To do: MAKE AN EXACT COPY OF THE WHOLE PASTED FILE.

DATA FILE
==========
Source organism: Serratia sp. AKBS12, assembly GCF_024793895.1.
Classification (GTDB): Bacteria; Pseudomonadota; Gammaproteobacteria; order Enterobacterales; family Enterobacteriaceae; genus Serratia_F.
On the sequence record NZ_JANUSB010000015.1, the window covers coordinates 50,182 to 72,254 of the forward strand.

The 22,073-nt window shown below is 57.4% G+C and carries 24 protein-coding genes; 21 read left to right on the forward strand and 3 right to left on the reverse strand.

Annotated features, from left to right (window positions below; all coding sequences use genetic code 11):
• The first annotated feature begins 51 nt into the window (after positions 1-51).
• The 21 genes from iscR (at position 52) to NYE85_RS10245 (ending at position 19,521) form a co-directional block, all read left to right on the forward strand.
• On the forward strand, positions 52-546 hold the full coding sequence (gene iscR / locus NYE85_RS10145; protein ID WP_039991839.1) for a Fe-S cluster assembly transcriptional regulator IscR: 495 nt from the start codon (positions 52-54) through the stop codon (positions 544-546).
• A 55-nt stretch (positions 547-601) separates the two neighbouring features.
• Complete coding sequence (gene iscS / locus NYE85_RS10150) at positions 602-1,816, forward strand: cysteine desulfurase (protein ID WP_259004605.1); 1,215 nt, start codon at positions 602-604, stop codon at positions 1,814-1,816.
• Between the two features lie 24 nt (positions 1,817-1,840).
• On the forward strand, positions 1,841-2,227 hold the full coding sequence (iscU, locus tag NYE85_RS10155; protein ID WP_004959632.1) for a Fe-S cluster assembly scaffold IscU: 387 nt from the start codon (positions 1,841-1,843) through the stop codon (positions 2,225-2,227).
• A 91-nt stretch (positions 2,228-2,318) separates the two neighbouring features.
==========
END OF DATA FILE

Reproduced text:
Source organism: Serratia sp. AKBS12, assembly GCF_024793895.1.
Classification (GTDB): Bacteria; Pseudomonadota; Gammaproteobacteria; order Enterobacterales; family Enterobacteriaceae; genus Serratia_F.
On the sequence record NZ_JANUSB010000015.1, the window covers coordinates 50,182 to 72,254 of the forward strand.

The 22,073-nt window shown below is 57.4% G+C and carries 24 protein-coding genes; 21 read left to right on the forward strand and 3 right to left on the reverse strand.

Annotated features, from left to right (window positions below; all coding sequences use genetic code 11):
• The first annotated feature begins 51 nt into the window (after positions 1-51).
• The 21 genes from iscR (at position 52) to NYE85_RS10245 (ending at position 19,521) form a co-directional block, all read left to right on the forward strand.
• On the forward strand, positions 52-546 hold the full coding sequence (gene iscR / locus NYE85_RS10145; protein ID WP_039991839.1) for a Fe-S cluster assembly transcriptional regulator IscR: 495 nt from the start codon (positions 52-54) through the stop codon (positions 544-546).
• A 55-nt stretch (positions 547-601) separates the two neighbouring features.
• Complete coding sequence (gene iscS / locus NYE85_RS10150) at positions 602-1,816, forward strand: cysteine desulfurase (protein ID WP_259004605.1); 1,215 nt, start codon at positions 602-604, stop codon at positions 1,814-1,816.
• Between the two features lie 24 nt (positions 1,817-1,840).
• On the forward strand, positions 1,841-2,227 hold the full coding sequence (iscU, locus tag NYE85_RS10155; protein ID WP_004959632.1) for a Fe-S cluster assembly scaffold IscU: 387 nt from the start codon (positions 1,841-1,843) through the stop codon (positions 2,225-2,227).
• A 91-nt stretch (positions 2,228-2,318) separates the two neighbouring features.